Joining McGinn and Foegele as solid fourth-liners who are mentioned above are Jordan Martinook and Morgan Geekie. Martinook is a reliable positive as an ignition switch to help boost the team when needed. The cut line for him is his scoring potential. He scores at a good clip and has the potential to be a spark plug for a higher line for short stretches but in my opinion does not have the offensive skill set to be a regular on a higher line. Geekie is more of a wild card. He has few more tools in the bag offensively than the rest of this group. At a minimum that makes him an above average fourth line center who can also play on the second power play unit. The question is whether his mobility is enough for a bigger role at the NHL and if so whether he can develop and slot higher.
Netting it out
As I have written in a couple other places coming at it from slightly different angles, I think the most significant thing for slotting the forward group is the second center slot. If Vincent Trocheck can find chemistry with a wing or two (Svechnikov?) and become a driver for a second scoring line, the team becomes more balanced offensively. That also makes it possible to slot Staal as a third line center and be able to live with that line being a little on the light side in terms of scoring production.
I think the Holy Grail is getting two duos clicking offensively. Most likely is Aho/Teravainen, so that leaves Trocheck as the most likely option for a second center with Svechnikov, Necas, Dzingel and Niederreiter being options for a second. If the team can find those two sets of two, it might be possible for Brind’Amour to mix and match to find hot hands for thirds on each of those lines.
What say you Canes fans?
1) From how I slotted the players (based on 2019-20 play), which do you agree with? Which do you disagree with?
2) What combination of two or three players do you think has the greatest potential to form a second scoring line to balance the offensive production?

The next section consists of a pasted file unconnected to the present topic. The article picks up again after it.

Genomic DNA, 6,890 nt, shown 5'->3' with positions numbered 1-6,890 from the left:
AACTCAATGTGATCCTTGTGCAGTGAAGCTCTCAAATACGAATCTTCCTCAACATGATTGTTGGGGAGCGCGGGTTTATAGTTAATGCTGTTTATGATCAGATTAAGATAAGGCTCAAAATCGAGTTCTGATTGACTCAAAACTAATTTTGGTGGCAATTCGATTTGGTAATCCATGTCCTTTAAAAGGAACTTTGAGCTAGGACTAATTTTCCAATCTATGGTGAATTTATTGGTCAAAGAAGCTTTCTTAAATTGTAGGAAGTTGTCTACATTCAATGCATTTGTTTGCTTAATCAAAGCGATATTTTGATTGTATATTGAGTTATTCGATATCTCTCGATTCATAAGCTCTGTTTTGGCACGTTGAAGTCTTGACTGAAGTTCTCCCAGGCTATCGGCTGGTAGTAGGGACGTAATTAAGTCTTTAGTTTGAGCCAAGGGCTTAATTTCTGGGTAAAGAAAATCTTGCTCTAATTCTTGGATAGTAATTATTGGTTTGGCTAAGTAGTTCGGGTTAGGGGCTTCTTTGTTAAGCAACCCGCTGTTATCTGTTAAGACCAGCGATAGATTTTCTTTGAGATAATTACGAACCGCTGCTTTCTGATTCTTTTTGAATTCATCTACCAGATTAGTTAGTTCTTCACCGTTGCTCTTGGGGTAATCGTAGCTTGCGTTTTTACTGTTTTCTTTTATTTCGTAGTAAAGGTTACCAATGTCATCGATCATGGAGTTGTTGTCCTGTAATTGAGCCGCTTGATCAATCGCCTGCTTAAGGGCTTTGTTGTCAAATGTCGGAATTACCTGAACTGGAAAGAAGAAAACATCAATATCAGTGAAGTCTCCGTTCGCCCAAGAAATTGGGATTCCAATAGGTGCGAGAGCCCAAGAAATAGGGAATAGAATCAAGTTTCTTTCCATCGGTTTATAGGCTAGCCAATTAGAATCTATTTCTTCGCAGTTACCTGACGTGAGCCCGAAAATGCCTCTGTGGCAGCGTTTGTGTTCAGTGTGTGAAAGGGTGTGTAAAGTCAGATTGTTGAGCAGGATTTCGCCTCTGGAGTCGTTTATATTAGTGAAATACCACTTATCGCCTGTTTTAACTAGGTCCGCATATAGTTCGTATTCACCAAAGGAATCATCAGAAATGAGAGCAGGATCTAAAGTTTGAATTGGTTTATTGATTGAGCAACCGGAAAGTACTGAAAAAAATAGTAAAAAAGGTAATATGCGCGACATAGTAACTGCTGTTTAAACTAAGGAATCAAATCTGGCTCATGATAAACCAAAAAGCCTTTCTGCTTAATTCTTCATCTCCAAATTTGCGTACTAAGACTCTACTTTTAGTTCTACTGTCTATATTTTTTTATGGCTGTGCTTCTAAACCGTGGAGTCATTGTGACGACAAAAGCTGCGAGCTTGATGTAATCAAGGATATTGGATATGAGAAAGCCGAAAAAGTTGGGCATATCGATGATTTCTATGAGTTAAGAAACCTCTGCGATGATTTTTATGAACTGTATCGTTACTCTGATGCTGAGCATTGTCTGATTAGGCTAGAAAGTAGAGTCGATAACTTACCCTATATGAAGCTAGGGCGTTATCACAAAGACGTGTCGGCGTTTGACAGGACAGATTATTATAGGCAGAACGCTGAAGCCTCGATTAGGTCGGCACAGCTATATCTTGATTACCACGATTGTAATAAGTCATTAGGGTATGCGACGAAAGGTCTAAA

3) Of the players whose ceiling is higher than their 2019-20 play (Dzingel, Niederreiter) or who are not prototypical skilled scorers (McGinn, Foegele), which do you think could take a step up and play a bigger role offensively in 2020-21?
Would be interested to see Necas get a shot with Aho-Turbo, as well as get an audition as second line center – although he’s got to work on faceoffs.
Was going to say that RDZ has 2nd line potential but you mentioned him with Trocheck at the end of the article. RDZ had a poor shooting pct but is more likely Nino, Brock or Foegle since he had sustained success before.
Nino did well after the trade but was doing poorly before and after that.
Looking at the forwards, I can see why people keep talking about getting another winger. Just hoping for one of Nino, RDZ, Foegle or maybe even Geekie to be a top 6 is not a great plan. Problem is paying the price to get one. Dadonov is small but productive.
Trocheck is iffy as 2nd line forward at this point but if fully healthy I think he is one. Geekie is a maybe as has been said not fast. Others have had success without having good speed
1. I generally agree but I think you slot Necas way too low as 3rd line capable. He showed he can put up the points (both assists and goals) as playmaking/scoring second line wing.
Nino is rapidly becoming a bust – he is more a 4th liner now.
Geekie, on the other hand, deserves a lot more than a 4th line center role – he will get that opportunity if/when Staal gets traded (you heard that here first as I heard it first from Mike Maniscalco).
It is up to Trocheck to mess with a scoring wing – he can be a solid 2C if he does. Or are we stuck with 3 3Cs???
I liked how Dzingel played up in the playoffs after having been benched. He has my vote as the player most likely to show a major improvement next season – and may well be the 2nd line wing.
2. It has to be Trocheck and Necas – although I would also throw Geekie-Necas out there. I think they could be dynamite together.
3. I think I answered this with Dzingel. McGinn is on the decline. Nino is the version of Nino who the Wild traded. Foegele can play up.
All that said, I expect Waddell to be making some moves and we won’t necessarily see these same forward in Canes’ uniforms next season.